Credit Control – Good Practice

October 28, 2016

Over the years I have received many instructions from small to medium sized businesses and whilst many of the clients’ credit control policies have been set up well, there are others where the lack of information or clear information has hindered the ability of the Solicitor to take as effective action as is necessary and has made the process more costly for the client in the long run.

I am putting forward some points that may be useful for creditors to look for out in respect of their credit control policy and dealing with their own customers and the information they should be obtaining from their customers to maximise their chances of recovering monies should the relationship between the client and their customer break down and Court action becomes necessary.

  1. Know your Customers:

When you first do business with your customer and request an application form with references to be filled out, it is important that the correct information is provided and that you know what type of business you are dealing with. The customer can either be an individual trading as a business, or a limited company. This should be clearly set out on the form.

If the customer is a limited company, then it is preferable for one of the Directors to give a personal guarantee in respect of any debts incurred on behalf of the company. If it is a limited company then a company registration number should also be provided.

If the business is an individual or individuals trading as, then it preferable to obtain a home address for the individuals as well as a business address as the individuals are personally liable for the debts of the business.

Clear information on the application form will assist at a later stage should Court action be necessary.

  1. Terms and Conditions:

It is important for each business to have their own terms and conditions setting out how business is to be conducted including when invoices are to be paid. The terms can also detail a contractual interest rate should payments be late although any contractual interest rate must be reasonable and not be a penalty clause.

The Late Payment of Commercial Debts (Interest) Act 1998 and Late Payment of Commercial Debts Regulations 2002 also set out statutory compensation available for any business in the event of payment being made outside the contractual terms. Some businesses include a statement on their invoices advising that the Late Payment Legislation will apply and that the compensation will also apply to invoices which are paid late.

The compensation is fixed at £40.00 for each invoice where the invoice amount is under £1,000.00, £70.00 for each invoice where the invoice amount is under £10,000.00 but above £1,000.00 and £100.00 for each invoice where the invoice amount is over £10,000.00.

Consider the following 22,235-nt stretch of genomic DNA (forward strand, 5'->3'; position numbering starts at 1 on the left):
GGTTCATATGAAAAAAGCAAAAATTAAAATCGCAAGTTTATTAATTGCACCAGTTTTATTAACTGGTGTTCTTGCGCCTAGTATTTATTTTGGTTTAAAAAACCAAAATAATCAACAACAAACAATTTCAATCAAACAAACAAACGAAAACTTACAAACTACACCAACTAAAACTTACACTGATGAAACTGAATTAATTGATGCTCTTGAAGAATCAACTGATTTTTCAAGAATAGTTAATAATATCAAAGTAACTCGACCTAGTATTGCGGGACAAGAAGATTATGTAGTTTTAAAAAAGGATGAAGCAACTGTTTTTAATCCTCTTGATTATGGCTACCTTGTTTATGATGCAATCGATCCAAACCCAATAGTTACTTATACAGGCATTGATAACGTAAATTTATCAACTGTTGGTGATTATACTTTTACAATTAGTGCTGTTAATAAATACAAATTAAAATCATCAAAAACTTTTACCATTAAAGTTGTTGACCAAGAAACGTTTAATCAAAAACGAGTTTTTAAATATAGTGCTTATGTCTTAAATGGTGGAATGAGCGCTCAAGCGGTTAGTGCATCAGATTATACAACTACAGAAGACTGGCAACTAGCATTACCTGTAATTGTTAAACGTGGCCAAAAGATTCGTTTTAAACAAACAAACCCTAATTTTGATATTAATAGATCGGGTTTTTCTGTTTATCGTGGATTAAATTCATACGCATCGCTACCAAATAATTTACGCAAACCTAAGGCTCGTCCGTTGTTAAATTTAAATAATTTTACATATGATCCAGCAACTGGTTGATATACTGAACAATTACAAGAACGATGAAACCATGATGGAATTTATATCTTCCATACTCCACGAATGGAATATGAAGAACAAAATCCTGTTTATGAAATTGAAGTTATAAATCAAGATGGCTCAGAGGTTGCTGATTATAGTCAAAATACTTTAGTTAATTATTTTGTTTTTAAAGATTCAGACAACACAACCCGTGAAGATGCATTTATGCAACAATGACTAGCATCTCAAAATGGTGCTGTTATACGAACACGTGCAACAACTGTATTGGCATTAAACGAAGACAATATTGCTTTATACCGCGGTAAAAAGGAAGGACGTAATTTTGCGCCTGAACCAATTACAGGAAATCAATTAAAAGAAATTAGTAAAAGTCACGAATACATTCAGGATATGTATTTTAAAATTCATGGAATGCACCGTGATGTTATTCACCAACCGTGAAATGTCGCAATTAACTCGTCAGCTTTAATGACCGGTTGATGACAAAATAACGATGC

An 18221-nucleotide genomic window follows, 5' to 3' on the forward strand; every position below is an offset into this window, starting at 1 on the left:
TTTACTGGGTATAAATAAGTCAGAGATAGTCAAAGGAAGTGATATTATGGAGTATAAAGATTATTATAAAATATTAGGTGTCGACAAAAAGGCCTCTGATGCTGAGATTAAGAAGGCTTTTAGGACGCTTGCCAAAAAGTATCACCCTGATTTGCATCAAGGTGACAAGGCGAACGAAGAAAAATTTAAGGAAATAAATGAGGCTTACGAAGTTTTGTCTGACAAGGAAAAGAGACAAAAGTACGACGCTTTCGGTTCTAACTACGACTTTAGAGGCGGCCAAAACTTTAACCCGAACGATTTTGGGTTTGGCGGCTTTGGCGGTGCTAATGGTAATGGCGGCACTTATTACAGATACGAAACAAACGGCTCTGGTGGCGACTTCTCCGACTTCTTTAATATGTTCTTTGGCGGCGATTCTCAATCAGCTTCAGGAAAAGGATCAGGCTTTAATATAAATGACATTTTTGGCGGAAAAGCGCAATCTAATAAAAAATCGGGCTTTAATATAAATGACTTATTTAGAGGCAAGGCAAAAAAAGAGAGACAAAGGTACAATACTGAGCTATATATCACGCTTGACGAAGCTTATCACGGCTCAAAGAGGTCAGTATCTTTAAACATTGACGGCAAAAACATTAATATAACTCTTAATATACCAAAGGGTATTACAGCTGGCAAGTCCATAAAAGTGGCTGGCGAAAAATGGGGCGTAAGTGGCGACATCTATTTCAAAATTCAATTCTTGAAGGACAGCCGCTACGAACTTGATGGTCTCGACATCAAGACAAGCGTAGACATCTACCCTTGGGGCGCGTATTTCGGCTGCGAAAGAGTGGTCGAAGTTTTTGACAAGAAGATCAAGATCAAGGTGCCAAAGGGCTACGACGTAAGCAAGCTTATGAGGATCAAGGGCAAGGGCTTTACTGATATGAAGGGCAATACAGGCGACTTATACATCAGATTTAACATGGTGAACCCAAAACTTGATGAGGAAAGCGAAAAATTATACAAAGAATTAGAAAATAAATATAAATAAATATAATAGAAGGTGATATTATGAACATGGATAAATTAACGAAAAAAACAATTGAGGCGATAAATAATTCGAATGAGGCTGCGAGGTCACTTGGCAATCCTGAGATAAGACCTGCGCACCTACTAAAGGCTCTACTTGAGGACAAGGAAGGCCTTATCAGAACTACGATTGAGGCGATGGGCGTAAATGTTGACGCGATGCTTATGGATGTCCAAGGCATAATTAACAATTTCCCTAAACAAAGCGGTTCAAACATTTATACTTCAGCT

The Late Payment of Commercial Debts Regulations was also updated in 2013 meaning that it is possible now to claim reasonable additional costs if you use the services of a debt recovery agency. These costs can now be added to the claim. This is only useful for pre action costs that have been incurred. Once proceedings have been issued, then the Court will award costs and it is unlikely that a Court will allow two sets of costs for the same action. The statutory fixed costs will always be able to be recovered.

  1. Good Communication with Customer:

It is useful to keep a record of all communication whether by email, or by letter with the customer in respect of requests for payment. This will show a chain of communication and will indicate whether or not there has been any dispute raised at an early stage in respect of any of the invoices. Whilst not fatal, it is also useful to have all proof of delivery forms signed at the point of delivery and copies kept so that there is documentary proof of the delivery of goods which may be one of the disputes raised by a customer at a later stage that some goods were not delivered.

All the issues raised above may not produce payment from a customer who is experiencing cash flow problems, or does not intend to pay, however, it will assist your legal representatives to effectively manage any debt collection action that may be needed without incurring unnecessary costs and outlays in trying to find out information at a late stage which could have been available if the correct credit control procedures had been in place from the start.

Please note:

The content of this article is for information purposes only and further advice should be sought from a professional legal advisor before any action is taken.

Please contact Cleaver Fulton Rankin on 028 9024 3141, or alternatively visit www.cfrlaw.co.uk